Chemo With Benmelstobart Plus Anlontinib Improves Survival Outcomes in ES-SCLC


Benmelstobart plus anlontinib with a chemotherapy combination improved survival outcomes for patients with extensive-stage small cell lung cancer.

The treatment combination of benmelstobart and anlotinib with Vepesid (etoposide) plus Paraplatin (carboplatin) as first-line treatment significantly improved survival outcomes for patients with extensive-stage small cell lung cancer (ES-SCLC), according to data from a phase 3 trial.

The researchers from the phase 3 trial, ETER701, analyzed progression-free survival (PFS, time during and after treatment when the disease does not worsen) and overall survival (OS, period from diagnosis or treatment where patients remain alive).

The 738 patients included in the trial with ES-SCLC did not previously receive systemic treatment (treatment for the entire body) and were randomly assigned to two groups: one with a placebo with Vepesid plus Paraplatin and one with benmelstobart and anlotinib with Vepesid plus Paraplatin.

According to, benmelstobart is a type of monoclonal antibody or checkpoint inhibitor that targets PD-L1, a protein that is found in abnormal amounts on some types of cancer cells.

Anlotinib, according to a study from the journal Oncology Letters, is a “novel oral receptor tyrosine kinase inhibitor targeting vascular endothelial growth factor (a substance made by cells that creates new blood vessels).”

Vepesid and Paraplatin are both chemotherapy drugs, often used to treat SCLC.

Data presented at the 2023 World Conference on Lung Cancer showed that in the intention-to-treat (ITT) population, the benmelstobart regimen resulted in a median PFS of 6.93 months for 246 patients in the study, versus 4.21 months with placebo with Vepesid plus Paraplatin for 247 patients

These findings demonstrated a 68% reduction in the risk of disease progression and death. The six-month PFS rates in the benmelstobart and placebo groups were 59.11% and 16.55%, respectively. The 12-month PFS rates were 27.91% and 2.29%, respectively.

The benmelstobart combination also reduced the risk of death by 39%, versus placebo with Vepesid plus Paraplatin in this population. The median OS was 19.32 months with benmelstobart vs. 11.89 months with placebo. The 12-month OS rates were 64.12% vs. 49.00%, respectively, and the 24-month OS rates were 41.83% vs. 24.24%, respectively.

“The addition of (the) antiangiogenic agent to immunochemotherapy in the first-line treatment of ES-SCLC resulted in the historically longest PFS and OS, supporting the use of immunochemotherapy plus anlotinib as a new treatment option for [this] patient population,” Dr. Ying Cheng, a first-class professor, doctoral tutor and postdoctoral supervisor, as well as chief physician in the department of thoracic oncology at the JiLin Province Cancer Hospital in China, said in a press briefing during the conference.

SCLC is known to be a recalcitrant malignancy, Cheng said, which is a disease that is difficult to detect. Although chemoimmunotherapy regimens have provided 2- to 4-month OS benefits to those with ES-SCLC, approaches that can boost long-term survival are needed.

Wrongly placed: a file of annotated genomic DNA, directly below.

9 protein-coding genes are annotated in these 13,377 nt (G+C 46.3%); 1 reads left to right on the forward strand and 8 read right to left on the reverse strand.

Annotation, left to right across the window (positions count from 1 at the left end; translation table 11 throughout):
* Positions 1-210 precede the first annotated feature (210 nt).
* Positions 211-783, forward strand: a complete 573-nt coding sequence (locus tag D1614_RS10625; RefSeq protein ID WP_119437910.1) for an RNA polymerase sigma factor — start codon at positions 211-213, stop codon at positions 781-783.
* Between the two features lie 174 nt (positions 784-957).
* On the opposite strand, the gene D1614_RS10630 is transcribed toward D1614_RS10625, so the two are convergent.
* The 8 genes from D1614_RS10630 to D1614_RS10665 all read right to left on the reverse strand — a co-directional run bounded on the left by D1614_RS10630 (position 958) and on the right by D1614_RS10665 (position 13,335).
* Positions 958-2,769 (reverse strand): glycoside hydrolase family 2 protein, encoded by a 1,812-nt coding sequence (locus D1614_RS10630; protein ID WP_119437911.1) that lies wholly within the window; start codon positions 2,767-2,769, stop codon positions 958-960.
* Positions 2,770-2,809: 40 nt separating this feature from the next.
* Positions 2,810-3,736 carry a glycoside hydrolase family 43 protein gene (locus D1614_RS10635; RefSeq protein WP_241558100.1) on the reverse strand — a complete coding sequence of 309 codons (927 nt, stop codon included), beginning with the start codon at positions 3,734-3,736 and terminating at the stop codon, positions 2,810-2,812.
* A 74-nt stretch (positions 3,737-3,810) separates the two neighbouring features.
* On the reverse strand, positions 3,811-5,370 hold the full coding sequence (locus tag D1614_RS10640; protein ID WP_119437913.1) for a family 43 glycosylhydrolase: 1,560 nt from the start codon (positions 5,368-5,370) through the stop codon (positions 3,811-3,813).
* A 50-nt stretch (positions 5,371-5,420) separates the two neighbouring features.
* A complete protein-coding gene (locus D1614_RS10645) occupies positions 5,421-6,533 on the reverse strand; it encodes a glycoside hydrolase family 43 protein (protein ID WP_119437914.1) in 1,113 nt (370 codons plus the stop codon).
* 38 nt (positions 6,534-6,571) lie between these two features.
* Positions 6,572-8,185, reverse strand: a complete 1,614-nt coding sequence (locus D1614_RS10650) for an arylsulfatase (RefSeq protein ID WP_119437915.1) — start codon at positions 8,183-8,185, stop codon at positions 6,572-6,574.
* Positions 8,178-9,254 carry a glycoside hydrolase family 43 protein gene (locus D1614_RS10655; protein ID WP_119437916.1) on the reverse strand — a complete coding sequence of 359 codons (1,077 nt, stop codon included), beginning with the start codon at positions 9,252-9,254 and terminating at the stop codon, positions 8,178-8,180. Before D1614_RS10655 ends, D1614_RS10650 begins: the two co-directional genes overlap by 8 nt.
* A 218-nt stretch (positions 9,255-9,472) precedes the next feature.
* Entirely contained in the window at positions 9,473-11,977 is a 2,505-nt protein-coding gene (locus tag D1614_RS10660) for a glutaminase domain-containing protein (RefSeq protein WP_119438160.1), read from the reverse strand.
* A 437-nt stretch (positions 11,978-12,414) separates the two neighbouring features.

At the time of the data cutoff of May 14, 2022, 54 patients in the benmelstobart arm were still receiving treatment vs. nine patients in the placebo arm. Moreover, 47.6% and 74.8% of patients, respectively, received subsequent therapy, with 13% and 21.5% of patients, respectively, receiving subsequent immunotherapy.

“The safety profile (of the benmelstobart regimen) is tolerable and manageable,” Cheng noted.

Any-grade treatment-related side effects were experienced by 246 safety-evaluable patients who received the benmelstobart regimen, compared with 246 safety-evaluable patients who were given placebo and Vepesid plus Paraplatin. Treatment-related side effects of grade 3 or higher were experienced by 93.1% and 87% of patients, respectively. In the benmelstobart group, any-grade treatment-related side effects resulted in dose reduction or interruption for 50.4% of patients, any discontinuation in 8.5% and death in 4.5%; in the placebo group, these rates were 23.2%, 2.8% and 1.6%, respectively.

The most common any-grade treatment-related experienced by 10% or more of patients in the benmelstobart and placebo groups, respectively, included decreased platelet count (89% vs 81.7%), decreased white cell count (90.7% vs. 91.5%), weight loss (18.3% vs. 6.9%), increased thyroid hormone levels (13.4% vs 3.3%), positive occult (stool) blood (11.8% vs 6.9%) and decreased lymphocyte (type of white blood cell) count (11.8% vs 9.8%).

“As you all know, seeing separation of survival curves in SCLC like that is quite remarkable and simply something we don’t see often in lung cancer, so hopefully this presentation will be robustly discussed,” Dr. Brendon M. Stiles, moderator and chair of the IASLC Communications Committee, said during the briefing.

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Image of Dr. Minesh Mehta at ASCO 2024.